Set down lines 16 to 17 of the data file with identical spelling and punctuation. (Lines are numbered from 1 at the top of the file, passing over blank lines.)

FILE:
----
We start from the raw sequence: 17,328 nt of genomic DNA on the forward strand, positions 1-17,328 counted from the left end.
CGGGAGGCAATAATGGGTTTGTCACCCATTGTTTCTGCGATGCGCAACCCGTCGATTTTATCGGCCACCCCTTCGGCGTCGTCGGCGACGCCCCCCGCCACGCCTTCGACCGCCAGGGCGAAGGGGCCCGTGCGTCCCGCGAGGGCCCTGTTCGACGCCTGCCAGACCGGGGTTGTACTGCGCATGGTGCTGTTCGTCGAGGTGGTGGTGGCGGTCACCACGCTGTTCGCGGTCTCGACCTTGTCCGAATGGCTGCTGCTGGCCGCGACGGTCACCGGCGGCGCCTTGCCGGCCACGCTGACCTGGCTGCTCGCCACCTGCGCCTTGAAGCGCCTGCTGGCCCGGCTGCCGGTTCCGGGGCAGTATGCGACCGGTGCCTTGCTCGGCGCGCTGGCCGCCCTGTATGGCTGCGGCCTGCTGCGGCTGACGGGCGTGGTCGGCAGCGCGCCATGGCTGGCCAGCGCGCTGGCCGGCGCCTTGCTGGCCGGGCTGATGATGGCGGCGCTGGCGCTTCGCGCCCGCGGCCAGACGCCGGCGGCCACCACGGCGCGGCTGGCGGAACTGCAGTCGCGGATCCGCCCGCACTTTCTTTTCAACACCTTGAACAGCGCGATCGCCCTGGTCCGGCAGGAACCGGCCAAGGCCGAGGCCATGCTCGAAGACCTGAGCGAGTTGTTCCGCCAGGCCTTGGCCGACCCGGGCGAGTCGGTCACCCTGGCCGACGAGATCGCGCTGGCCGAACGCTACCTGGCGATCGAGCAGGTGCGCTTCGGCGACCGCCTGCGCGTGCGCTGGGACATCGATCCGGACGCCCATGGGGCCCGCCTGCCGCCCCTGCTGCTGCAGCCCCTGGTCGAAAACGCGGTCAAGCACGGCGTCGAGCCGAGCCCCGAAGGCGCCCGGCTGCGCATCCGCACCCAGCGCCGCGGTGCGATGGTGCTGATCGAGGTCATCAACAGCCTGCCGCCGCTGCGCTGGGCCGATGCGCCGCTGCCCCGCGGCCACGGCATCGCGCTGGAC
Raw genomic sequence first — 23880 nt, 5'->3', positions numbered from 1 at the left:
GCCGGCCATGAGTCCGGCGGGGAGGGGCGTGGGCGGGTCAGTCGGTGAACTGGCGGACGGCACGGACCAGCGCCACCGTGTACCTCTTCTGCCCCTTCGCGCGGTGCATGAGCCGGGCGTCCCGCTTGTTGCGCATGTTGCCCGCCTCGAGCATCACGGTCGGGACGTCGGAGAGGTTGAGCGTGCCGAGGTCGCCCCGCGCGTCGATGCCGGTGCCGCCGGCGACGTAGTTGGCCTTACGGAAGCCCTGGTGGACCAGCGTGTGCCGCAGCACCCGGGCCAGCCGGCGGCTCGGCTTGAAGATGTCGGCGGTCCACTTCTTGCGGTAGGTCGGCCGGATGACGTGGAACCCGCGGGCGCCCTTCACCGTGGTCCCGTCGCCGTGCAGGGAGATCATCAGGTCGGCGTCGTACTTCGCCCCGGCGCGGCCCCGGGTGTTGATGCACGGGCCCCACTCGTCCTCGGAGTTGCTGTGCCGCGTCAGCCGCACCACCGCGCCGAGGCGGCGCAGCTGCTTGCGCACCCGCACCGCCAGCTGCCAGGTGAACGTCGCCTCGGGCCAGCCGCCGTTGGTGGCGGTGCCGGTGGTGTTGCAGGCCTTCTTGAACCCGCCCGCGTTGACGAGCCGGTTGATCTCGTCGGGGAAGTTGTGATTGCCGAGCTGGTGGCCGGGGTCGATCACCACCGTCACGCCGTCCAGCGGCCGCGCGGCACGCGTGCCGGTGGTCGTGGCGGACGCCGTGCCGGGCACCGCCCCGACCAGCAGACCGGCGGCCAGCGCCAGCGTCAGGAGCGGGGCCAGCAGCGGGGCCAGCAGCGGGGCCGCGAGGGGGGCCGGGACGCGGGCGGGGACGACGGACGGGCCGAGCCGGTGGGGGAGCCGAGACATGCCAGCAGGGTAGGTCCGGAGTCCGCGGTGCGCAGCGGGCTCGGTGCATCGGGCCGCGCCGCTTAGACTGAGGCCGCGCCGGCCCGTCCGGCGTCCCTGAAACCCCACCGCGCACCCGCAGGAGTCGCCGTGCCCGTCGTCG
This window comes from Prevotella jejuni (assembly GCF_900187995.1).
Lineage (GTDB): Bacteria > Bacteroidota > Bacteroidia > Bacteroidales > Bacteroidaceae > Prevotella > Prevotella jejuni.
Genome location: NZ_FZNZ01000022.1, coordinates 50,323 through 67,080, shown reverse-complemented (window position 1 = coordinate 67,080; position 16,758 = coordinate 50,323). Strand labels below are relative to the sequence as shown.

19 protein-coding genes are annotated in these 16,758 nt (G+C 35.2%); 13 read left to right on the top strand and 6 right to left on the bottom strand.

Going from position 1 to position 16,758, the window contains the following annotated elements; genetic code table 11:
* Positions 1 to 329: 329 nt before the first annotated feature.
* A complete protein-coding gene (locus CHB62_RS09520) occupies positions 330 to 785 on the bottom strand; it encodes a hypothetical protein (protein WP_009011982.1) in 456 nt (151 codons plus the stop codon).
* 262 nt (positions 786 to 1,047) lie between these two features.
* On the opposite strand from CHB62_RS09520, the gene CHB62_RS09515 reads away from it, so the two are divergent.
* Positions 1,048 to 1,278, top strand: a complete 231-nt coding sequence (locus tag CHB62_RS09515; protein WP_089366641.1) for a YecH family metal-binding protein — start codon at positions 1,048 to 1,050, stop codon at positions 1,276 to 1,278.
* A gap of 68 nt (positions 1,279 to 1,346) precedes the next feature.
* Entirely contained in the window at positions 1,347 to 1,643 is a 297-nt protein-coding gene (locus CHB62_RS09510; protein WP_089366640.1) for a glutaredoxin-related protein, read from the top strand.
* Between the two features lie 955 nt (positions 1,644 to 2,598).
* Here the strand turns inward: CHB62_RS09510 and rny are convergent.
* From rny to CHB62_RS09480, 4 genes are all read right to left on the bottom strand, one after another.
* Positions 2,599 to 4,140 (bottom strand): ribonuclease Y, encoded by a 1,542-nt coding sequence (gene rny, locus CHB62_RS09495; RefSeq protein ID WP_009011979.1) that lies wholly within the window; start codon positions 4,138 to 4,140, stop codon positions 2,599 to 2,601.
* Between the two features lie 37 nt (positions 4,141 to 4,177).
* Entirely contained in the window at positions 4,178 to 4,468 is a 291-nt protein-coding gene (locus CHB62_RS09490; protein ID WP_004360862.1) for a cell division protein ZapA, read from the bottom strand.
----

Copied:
* Entirely contained in the window at positions 1,347 to 1,643 is a 297-nt protein-coding gene (locus CHB62_RS09510; protein WP_089366640.1) for a glutaredoxin-related protein, read from the top strand.
* Between the two features lie 955 nt (positions 1,644 to 2,598).